Another big event which he worked towards during the year was his wedding to long-time partner Mary Fitzpatrick which took place on Friday May 26th.
The happy couple, who met 11 years ago, were married at St Paul’s Church, Lisduggan and held their reception at The Tower Hotel.
They were joined by many family and friends and were delighted on the day that the Carrick-on-Suir Republican Flute Bad (which he helped form) paid a surprise visit.
John, who is originally from Dublin, views himself as a proud Waterford man and proudly proclaims that Mary, who is originally from Clara, County Kilkenny, is now a fully-fledged Waterford citizen.
He said they decided to tie the knot this year because of a combination of issues.
“I wanted to do it while my father and aunts were all still here to see it,” he said.
“And a friend of mine died before Christmas. His wife is still very upset, but she said one consolation is that she will always have the memories of the wedding day.”
As an outspoken critic against various forms of criminality, he said the death threats which he has received also loomed large.
One frightening incident a few years ago saw a man travel from Dublin warning of plans to have John shot.
“I didn’t tell anybody as I didn’t want Mary worrying,” he said.
However, the issue of threats against his life was brought into full public view shortly after when his jeep , which was parked outside his home, was targeted in an arson attack.
“I was also threatened outside a house outside Ballybeg. One guy was shouting that he’d burn me out of my house and have me shot,” he explained.
“But I don’t care. I wouldn’t change one step I take because of these people.”
However, he says such events did become a source of worry for Mary.
He has often spoken about how local politicians and local communities need to work together to curb anti-social behaviour and criminality.
As a Councillor, and in his role as Mayor, he has tackled many different issues including the ongoing issue of homelessness in Waterford.
He has voiced his concern about the situation and says the reaction to many cases of homelessness from officialdom hasn’t been good enough.
Another issue which proves that John Hearne is not afraid to stand out from the crowd, or shy away from controversy, was his refusal to wear Mayoral robes during his tenure.
Despite pressure from some within Waterford City & County Council, he says he held firm and stuck to his decision not to wear robes.
“They kept getting onto me about the robes, saying ‘you have to wear robes’,” he explained.
“I think I was the first Mayor that didn’t wear robes – and nobody died.”
He explained his decision to refuse to wear robes as Mayor.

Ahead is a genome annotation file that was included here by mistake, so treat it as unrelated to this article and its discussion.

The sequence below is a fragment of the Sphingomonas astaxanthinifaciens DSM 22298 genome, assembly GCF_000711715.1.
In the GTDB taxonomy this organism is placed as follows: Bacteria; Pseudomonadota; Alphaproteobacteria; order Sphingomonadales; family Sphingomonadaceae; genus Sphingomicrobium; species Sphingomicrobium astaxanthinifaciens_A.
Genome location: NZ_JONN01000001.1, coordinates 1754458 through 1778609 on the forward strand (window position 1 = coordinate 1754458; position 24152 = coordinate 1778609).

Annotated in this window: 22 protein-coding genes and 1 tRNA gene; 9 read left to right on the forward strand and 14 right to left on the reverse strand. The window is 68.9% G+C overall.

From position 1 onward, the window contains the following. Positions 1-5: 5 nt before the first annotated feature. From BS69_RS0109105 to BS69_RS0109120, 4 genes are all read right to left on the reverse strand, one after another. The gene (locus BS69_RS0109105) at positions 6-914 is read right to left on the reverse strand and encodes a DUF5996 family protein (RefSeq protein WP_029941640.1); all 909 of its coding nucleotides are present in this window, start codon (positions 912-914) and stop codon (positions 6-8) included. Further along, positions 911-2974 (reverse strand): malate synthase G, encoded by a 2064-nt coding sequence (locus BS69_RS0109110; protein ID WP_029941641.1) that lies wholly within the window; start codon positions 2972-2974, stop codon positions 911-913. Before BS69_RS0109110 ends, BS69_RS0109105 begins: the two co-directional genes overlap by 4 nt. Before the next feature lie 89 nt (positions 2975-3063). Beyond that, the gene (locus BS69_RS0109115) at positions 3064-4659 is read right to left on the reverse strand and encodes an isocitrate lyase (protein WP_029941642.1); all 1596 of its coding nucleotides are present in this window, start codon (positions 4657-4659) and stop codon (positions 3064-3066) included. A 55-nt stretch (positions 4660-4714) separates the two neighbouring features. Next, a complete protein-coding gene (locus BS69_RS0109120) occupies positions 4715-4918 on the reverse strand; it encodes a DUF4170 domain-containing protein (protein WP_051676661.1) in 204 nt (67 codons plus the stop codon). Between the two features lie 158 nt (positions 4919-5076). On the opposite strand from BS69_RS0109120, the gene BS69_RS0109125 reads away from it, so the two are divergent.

“I live in working class estate and the kids come up and say to me ‘You’re the Mayor’,” he said.
“But when you put on robes you distance yourself from people. As a Republican I don’t think you should distance yourself from people.”
However, he says he has no issue if any of his fellow Councillors on Waterford City & County Council wish to wear robes.
“If they want to wear robes, I fully support them,” he said.
“I wouldn’t tell a person what they should or shouldn’t wear.”
He said he felt particularly pressurised to wear the robes when preparing to visit schools for the presentation of certificates.
“But I said ‘No’ and said that I would make my own decisions,” he explained.
In his capacity as Metropolitan Mayor, he chaired meetings of the Waterford Metropolitan District and says he is proud that he never had a row with any of his fellow Councillors in the Council chamber in this capacity.
“At the first meeting, I said I’d leave them talk as much as they could,” he said.
“For the second meeting I said I’d have to tighten things up a bit as some of them would talk for Ireland! But I was determined to leave everyone have their say.”
Similar to his colleague Adam Wyse (Mayor of Waterford City & County), he is in favour of having a directly elected Mayor with “executive powers”.
While he enjoyed a successful working relationship with Mayor Wyse, he has concerns over how the role of Metropolitan Mayor is perceived by Council management and officials (see News 3).
When elected to the position last June, he became the first Sinn Féin Mayor in Waterford for 96 years.
“The national press, in particularly Independent newspapers, keep saying that we’re not fit for office. I was very determined to show that we are fit for office,” he said.
He says he took inspiration from how the late Martin McGuinness conducted himself and says he was honoured to wear the Mayoral chain at his funeral in Derry earlier this year.
Looking to the future, he has concerns for Waterford and the much sought after investment for the North Quays.
“I’m hugely concerned,” he said.
“It’s a lot of money but it’s the one shot in the arm that Waterford needs. If we don’t get this shot in the arm, we will fall back again.”
He fears that services are continually being “sucking away from Waterford all the time”.
However, one issue which he is more confident of is the future of Sinn Féin in Waterford.
“Sinn Féin is going to get bigger. We already have many people employed full-time for us in Waterford across two offices,” he said.
He enjoyed a recent break in Killarney with Mary following their wedding and he is looking forward to spending time on his boat, ‘The Last Resort’, when he is finished his Mayoral duties.
“I’m painting up the boat, going to get a few lobster pots, take the month of August off, and just float around,” he said.